Murray Coutts Trotter, Kt., C.J.
1. This man was convicted and fined under the joint effect of Sections 116 and 161 of the Indian Penal Code in the following circumstances. He was anxious to become a policeman and by the orders of the District Superintendent of Police he presented himself before the Reserve Inspector who found that he was below the minimum height accepted for the Police and rejected his application. He thereupon tendered a five rupee note to the Officer, no doubt in the hope that the Officer would reconsider his decision and make a report to the District Superintendent of Police to that effect. The Officer had the man charged. He was convicted and he appeals.
2. The law relating to what I may shortly call bribery under the Penal Code is very curious. It is confined in effect to public servants or those who regard themselves as on the way to public service and the operative Section 161 refers' only to the taker and not to the giver of the bribe, the latter of course being by far the worse of the two. The giver or the offerer of the bribe is only brought in under Section 116, Indian Penal Code, by the doctrine of abetment. I think that the state of the law is very unsatisfactory. It seems absurd to say that a man abetted an offence which not only is not committed but with the whole transaction in relation to which he indignantly refused to have anything to do. By the cases in India, it is held that if the public officer has discharged his duty, whatever it may be, the person who attempts to bribe him, in circumstances such as the present, commits no offence whatever. I think this is the most unsatisfactory state of affairs, because it obviously leads to this, that if a man, in the vain hope of getting a public officer to reconsider a question as to which that public officer is functus officio, offers a bribe, he commits no offence by doing so and presumably the public officer would commit no offence by taking it. I think it is too late to go back on the decisions which have stood for a long time, but I do think that it is time that fresh legislation were introduced into the Code to make these most dangerous offences of giving or taking bribes punishable in much wider terms than are contained in the Code at present. Moreover, there is no provision for the bribing of anybody except a public official and no provision at all corresponding to what is known in England as Fry's Act (Prevention of Corruption Act, 1906 VI Edw. 7 c. 34). It is obvious that it is possible for a man to give bribes to the agent, say of a rival trader to induce him to reveal his master's secrets, or for the agent to take such bribes for the purpose, and go unscathed, and I think it is eminently desirable that the giver or offerer of a bribe to a public servant should be rendered punishable by a much less circuitous method than he is at present.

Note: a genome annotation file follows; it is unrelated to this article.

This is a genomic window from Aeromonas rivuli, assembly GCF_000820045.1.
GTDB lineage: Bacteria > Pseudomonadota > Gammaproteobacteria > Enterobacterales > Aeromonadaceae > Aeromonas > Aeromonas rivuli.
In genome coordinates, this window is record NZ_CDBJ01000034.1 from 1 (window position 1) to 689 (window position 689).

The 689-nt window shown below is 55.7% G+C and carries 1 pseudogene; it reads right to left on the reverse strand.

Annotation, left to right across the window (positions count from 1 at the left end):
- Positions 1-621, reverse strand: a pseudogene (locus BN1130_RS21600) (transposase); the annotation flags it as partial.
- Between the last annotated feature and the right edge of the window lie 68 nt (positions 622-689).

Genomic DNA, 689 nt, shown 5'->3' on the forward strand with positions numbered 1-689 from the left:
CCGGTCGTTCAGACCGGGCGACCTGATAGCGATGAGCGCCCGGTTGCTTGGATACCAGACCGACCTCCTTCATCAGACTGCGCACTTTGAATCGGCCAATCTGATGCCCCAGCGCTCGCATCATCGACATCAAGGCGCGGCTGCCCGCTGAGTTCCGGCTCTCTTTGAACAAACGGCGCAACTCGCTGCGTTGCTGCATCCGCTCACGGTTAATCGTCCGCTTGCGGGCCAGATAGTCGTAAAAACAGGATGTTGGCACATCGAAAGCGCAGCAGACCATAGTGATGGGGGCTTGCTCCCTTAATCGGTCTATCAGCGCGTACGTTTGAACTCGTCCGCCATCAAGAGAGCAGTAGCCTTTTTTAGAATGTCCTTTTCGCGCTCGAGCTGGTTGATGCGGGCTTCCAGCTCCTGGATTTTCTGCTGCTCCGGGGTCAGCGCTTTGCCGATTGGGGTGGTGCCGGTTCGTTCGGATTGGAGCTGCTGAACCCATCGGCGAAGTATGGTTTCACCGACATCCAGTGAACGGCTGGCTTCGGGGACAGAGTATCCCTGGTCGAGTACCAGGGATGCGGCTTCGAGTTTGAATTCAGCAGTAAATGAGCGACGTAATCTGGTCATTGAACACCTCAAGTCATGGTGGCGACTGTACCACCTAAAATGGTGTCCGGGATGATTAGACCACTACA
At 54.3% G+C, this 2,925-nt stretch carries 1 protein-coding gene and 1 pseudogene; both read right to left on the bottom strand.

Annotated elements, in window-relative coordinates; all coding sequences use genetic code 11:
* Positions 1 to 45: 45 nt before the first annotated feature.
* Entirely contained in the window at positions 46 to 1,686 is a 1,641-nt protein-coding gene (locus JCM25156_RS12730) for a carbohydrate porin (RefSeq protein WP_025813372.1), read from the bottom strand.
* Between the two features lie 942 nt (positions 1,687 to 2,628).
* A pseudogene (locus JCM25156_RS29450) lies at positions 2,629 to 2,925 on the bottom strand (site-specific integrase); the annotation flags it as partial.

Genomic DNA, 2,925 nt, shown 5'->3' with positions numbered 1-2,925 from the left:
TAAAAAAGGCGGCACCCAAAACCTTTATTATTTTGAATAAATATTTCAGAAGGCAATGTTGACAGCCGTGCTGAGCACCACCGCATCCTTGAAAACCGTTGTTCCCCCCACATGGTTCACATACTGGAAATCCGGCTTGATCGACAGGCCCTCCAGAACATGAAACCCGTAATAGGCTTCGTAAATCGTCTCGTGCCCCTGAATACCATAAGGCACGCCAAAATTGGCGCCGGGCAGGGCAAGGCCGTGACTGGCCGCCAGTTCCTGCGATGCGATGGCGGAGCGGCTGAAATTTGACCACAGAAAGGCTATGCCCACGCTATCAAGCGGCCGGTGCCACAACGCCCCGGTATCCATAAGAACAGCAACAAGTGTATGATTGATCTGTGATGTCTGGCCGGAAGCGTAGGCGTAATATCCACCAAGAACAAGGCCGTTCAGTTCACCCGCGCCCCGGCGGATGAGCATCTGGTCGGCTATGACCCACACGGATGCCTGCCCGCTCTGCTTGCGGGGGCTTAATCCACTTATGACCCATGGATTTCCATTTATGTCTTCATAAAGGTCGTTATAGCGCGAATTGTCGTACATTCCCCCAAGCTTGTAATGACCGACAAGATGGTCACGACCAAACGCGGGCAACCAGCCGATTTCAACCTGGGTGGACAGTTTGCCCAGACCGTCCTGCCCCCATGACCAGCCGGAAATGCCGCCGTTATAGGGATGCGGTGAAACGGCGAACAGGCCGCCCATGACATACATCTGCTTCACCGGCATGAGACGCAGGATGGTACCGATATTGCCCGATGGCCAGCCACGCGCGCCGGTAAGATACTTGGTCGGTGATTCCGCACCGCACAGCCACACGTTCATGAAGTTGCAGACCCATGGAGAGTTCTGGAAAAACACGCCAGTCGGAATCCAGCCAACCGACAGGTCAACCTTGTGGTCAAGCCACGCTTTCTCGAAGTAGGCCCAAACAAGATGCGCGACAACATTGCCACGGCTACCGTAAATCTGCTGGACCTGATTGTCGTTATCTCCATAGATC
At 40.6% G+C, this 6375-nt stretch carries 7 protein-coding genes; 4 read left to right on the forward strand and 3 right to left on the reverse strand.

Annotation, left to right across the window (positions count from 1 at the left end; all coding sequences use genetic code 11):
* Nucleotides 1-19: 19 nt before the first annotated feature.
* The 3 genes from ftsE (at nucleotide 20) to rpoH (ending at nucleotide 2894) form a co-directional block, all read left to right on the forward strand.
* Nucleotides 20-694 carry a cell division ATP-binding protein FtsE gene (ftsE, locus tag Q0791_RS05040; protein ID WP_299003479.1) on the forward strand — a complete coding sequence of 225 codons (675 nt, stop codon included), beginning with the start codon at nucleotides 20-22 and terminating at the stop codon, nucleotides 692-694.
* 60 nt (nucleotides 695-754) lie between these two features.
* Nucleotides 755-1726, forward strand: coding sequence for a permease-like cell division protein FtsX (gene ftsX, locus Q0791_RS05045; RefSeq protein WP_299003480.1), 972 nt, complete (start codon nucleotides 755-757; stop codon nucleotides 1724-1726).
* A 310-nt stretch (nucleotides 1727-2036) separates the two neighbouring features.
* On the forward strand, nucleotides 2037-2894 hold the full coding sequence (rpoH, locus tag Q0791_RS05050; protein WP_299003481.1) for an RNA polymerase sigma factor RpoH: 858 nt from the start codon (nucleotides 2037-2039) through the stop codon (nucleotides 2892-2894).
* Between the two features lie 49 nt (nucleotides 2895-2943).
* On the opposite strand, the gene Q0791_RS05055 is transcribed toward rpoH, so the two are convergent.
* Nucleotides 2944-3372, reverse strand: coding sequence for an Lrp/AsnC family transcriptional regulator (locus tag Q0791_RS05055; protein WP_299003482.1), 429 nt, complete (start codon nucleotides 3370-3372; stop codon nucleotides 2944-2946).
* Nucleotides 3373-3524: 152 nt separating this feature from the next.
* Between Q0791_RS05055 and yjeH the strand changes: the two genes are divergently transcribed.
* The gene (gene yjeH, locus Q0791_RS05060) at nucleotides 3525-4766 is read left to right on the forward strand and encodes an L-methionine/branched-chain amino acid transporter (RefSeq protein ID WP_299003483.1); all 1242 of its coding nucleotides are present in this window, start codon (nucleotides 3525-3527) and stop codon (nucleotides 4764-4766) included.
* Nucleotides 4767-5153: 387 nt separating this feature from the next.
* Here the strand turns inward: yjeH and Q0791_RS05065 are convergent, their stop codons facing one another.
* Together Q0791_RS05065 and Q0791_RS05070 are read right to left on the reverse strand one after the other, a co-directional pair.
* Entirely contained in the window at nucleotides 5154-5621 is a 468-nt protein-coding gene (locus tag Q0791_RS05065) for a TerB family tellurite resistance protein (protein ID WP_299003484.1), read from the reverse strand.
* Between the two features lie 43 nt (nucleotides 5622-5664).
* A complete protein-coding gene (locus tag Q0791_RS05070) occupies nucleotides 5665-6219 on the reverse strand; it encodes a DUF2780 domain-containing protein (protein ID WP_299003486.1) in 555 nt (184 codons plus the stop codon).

3. In the result, the conviction must unfortunately be set aside and the fine, if paid, will be refunded. But I desire these observations be forwarded to the Government of India for their consideration.
Pakenham Walsh, J.
4. I agree. As Section 161 stands at present the decision that no offence can be committed when the public officer is functus offcio appears to me to be correct.